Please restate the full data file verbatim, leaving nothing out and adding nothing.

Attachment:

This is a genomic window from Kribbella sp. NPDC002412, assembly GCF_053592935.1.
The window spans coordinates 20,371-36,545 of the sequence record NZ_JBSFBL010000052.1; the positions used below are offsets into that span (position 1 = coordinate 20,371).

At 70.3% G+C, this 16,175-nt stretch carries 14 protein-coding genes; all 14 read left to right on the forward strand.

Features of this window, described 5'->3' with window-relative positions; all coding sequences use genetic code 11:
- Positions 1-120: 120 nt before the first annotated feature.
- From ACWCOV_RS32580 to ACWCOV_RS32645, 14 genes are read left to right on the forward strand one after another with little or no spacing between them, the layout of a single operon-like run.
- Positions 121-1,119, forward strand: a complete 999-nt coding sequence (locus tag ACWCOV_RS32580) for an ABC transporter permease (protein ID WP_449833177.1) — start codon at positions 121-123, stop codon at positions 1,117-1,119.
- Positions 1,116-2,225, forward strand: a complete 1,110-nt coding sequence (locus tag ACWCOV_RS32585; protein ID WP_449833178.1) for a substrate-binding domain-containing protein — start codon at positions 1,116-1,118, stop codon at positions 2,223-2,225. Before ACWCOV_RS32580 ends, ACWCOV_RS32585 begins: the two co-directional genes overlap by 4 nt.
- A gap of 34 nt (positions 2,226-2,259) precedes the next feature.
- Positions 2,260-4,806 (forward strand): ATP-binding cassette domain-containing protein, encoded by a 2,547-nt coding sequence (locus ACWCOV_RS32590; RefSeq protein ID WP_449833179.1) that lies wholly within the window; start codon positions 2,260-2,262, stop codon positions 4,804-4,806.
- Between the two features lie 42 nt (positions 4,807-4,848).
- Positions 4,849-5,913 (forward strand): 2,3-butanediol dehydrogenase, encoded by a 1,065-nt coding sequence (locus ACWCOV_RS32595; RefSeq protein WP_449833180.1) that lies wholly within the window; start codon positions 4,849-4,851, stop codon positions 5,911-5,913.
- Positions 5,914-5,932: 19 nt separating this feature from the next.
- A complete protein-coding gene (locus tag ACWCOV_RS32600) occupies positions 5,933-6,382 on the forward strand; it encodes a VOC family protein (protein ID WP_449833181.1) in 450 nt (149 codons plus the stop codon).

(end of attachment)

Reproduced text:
This is a genomic window from Kribbella sp. NPDC002412, assembly GCF_053592935.1.
The window spans coordinates 20,371-36,545 of the sequence record NZ_JBSFBL010000052.1; the positions used below are offsets into that span (position 1 = coordinate 20,371).

At 70.3% G+C, this 16,175-nt stretch carries 14 protein-coding genes; all 14 read left to right on the forward strand.

Features of this window, described 5'->3' with window-relative positions; all coding sequences use genetic code 11:
- Positions 1-120: 120 nt before the first annotated feature.
- From ACWCOV_RS32580 to ACWCOV_RS32645, 14 genes are read left to right on the forward strand one after another with little or no spacing between them, the layout of a single operon-like run.
- Positions 121-1,119, forward strand: a complete 999-nt coding sequence (locus tag ACWCOV_RS32580) for an ABC transporter permease (protein ID WP_449833177.1) — start codon at positions 121-123, stop codon at positions 1,117-1,119.
- Positions 1,116-2,225, forward strand: a complete 1,110-nt coding sequence (locus tag ACWCOV_RS32585; protein ID WP_449833178.1) for a substrate-binding domain-containing protein — start codon at positions 1,116-1,118, stop codon at positions 2,223-2,225. Before ACWCOV_RS32580 ends, ACWCOV_RS32585 begins: the two co-directional genes overlap by 4 nt.
- A gap of 34 nt (positions 2,226-2,259) precedes the next feature.
- Positions 2,260-4,806 (forward strand): ATP-binding cassette domain-containing protein, encoded by a 2,547-nt coding sequence (locus ACWCOV_RS32590; RefSeq protein ID WP_449833179.1) that lies wholly within the window; start codon positions 2,260-2,262, stop codon positions 4,804-4,806.
- Between the two features lie 42 nt (positions 4,807-4,848).
- Positions 4,849-5,913 (forward strand): 2,3-butanediol dehydrogenase, encoded by a 1,065-nt coding sequence (locus ACWCOV_RS32595; RefSeq protein WP_449833180.1) that lies wholly within the window; start codon positions 4,849-4,851, stop codon positions 5,911-5,913.
- Positions 5,914-5,932: 19 nt separating this feature from the next.
- A complete protein-coding gene (locus tag ACWCOV_RS32600) occupies positions 5,933-6,382 on the forward strand; it encodes a VOC family protein (protein ID WP_449833181.1) in 450 nt (149 codons plus the stop codon).